Boone spent months building trust with Woolley’s son and other sources, talking to long-time central Idaho residents and historians. All while juggling her state coverage of breaking news, the pandemic and the 2020 election.

The result of her efforts, an engaging 1,900-word Saturday piece, was among AP’s top stories for the weekend. For an absorbing read that is a textbook example of a general assignment reporter chipping away at a challenging enterprise piece, Boone earns this week’s Best of the States award.

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March 08, 2019

Best of the States

Only on AP: Death of ‘hood CNN’ video pioneer exposes gangland reporting risks

There’s always a better story behind a statistic.

Chicago’s homicide rate is one of the worst in the United States. By digging into one drive-by shooting, Chicago-based legal affairs reporter Michael Tarm and Houston-based video journalist John Mone found out how one victim’s life had inspired a generation of gang territory storytellers.

Telling it took a lot of sourcework.

Tarm had already been working on a story about social media and gangs, and he’d watched a few of Zack Stoner’s reports on Chicago street gangs and rappers on his ZackTV1 YouTube channel. When reports surfaced that Stoner was gunned down, Tarm began to look deeper, stumbling across a wider story – about a new brand of gutsy gangland reporters in Chicago and elsewhere who have avid followers on YouTube.

Getting access to the storytellers was tough, but eventually the name of Texas-based reporter Shawn Cotton emerged. Cotton was eager to discuss Stoner, his impact on the genre and the effect his killing had on him and others. Mone rode along with Cotton to the Meadow Brook subdivision in Fort Worth, dubbed “Murder Brook” by some of the kids on the street where Cotton filmed.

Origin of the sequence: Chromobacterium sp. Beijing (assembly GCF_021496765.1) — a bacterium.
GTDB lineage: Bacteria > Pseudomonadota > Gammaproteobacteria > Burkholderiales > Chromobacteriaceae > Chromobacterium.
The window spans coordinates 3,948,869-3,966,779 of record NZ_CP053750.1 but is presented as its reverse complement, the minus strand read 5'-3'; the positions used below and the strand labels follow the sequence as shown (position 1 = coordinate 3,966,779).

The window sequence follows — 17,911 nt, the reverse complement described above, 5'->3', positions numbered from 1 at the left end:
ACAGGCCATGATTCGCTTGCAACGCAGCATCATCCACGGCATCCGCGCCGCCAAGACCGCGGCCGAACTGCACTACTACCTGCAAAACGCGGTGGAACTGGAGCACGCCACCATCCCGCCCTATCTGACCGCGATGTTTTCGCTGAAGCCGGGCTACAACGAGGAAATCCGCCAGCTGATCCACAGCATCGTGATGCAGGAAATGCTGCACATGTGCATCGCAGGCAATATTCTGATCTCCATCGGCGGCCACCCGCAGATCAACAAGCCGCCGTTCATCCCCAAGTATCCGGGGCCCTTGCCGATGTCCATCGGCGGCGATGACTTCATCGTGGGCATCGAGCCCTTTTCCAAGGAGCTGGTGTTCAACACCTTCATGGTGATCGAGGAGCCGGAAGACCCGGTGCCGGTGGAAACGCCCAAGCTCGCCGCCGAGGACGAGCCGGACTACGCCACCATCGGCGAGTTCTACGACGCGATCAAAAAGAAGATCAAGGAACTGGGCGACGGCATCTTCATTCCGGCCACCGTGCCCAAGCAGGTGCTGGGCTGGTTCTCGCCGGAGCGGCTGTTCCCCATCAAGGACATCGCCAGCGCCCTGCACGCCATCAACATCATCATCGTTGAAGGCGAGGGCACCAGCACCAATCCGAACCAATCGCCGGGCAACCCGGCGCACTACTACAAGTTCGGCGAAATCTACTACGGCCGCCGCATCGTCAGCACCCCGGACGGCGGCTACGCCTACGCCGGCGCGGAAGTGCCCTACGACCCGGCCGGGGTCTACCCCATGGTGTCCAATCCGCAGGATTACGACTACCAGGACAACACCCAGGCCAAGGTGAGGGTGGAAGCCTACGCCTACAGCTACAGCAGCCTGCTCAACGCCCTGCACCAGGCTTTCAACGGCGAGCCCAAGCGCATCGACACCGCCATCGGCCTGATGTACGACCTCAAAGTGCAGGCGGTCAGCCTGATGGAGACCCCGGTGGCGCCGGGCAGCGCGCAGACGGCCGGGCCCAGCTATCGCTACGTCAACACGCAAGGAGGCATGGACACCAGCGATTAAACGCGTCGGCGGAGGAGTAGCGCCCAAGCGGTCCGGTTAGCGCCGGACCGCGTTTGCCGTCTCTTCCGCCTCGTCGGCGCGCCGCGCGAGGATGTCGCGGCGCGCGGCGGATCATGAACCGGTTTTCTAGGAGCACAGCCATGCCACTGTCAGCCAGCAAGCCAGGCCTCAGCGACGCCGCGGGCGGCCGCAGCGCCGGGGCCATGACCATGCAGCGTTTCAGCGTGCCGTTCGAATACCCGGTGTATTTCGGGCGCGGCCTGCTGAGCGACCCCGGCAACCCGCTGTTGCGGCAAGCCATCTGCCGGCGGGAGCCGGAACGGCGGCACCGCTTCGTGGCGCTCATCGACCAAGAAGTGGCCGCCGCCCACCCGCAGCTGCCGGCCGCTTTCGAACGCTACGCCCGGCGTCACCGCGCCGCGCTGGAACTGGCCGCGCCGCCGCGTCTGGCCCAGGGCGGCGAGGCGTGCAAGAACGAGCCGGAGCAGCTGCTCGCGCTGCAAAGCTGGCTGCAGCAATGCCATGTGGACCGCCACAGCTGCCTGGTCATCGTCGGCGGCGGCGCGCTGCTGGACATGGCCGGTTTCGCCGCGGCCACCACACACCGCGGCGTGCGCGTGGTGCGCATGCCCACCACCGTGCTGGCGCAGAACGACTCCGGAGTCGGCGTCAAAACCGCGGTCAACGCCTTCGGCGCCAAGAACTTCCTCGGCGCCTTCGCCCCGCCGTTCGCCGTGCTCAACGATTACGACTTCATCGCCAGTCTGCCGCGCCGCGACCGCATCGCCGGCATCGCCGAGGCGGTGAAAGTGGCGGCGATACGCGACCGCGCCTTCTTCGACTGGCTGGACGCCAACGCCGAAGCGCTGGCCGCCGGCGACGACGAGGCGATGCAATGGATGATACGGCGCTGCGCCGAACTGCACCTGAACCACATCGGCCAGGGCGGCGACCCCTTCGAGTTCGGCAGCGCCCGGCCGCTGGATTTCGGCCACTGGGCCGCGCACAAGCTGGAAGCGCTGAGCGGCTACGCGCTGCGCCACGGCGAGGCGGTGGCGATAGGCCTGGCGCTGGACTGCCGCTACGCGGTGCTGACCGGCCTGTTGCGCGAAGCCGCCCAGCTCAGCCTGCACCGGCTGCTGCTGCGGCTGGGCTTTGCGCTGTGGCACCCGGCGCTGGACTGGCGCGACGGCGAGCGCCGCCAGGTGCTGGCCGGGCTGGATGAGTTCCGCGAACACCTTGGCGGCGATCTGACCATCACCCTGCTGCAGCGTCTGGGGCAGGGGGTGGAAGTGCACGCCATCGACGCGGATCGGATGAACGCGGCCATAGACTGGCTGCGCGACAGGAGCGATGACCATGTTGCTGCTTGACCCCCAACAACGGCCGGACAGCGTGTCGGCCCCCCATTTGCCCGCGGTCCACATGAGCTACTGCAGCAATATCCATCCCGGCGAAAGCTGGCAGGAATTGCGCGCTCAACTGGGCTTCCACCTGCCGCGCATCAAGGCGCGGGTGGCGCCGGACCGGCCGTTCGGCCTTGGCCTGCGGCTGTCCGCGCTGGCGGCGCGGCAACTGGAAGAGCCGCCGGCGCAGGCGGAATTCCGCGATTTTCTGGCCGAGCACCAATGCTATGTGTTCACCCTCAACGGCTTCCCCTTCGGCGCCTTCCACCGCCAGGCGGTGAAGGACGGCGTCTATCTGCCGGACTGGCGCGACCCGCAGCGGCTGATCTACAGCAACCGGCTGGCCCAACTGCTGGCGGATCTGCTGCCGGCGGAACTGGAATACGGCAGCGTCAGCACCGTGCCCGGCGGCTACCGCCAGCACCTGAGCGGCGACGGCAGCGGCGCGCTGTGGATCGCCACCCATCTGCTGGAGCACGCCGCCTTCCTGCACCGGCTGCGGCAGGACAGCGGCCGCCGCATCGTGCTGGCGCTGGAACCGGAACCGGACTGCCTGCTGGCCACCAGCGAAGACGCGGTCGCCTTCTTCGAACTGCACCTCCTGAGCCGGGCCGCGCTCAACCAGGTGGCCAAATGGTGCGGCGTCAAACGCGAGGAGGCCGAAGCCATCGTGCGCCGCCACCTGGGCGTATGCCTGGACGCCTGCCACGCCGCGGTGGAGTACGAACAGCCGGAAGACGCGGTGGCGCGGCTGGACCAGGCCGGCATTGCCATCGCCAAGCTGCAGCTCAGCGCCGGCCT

The multi-platform work played prominently with impressive reader engagement.

For relentless sourcework to show how a generation of storytellers is impacting its communities, Tarm and Mone win this week’s Best of the States.

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June 05, 2020

Best of the States

AP takes an in-depth look at the life of Ahmaud Arbery, killed while running

When smartphone video emerged more than two months after Ahmaud Arbery was killed by a white father and son while running through a Georgia neighborhood, the case burst into the national consciousness. AP race and ethnicity writer Aaron Morrison headed to Brunswick, Georgia, seeking to tell the full story of the 25-year-old’s life. 

Morrison and video journalist Sarah Blake Morgan interviewed Arbery’s mother on the road where her son was killed. That conversation became a centerpiece of the text and visual package, with further reporting by Russ Bynum and Kate Brumback completing the picture. 

For a nuanced and unflinching profile of Arbery’s life that spotlights the racism experienced by many young black men and captures the pain of a grieving family, Morrison, Morgan, Bynum and Brumback share this week’s Best of the States award.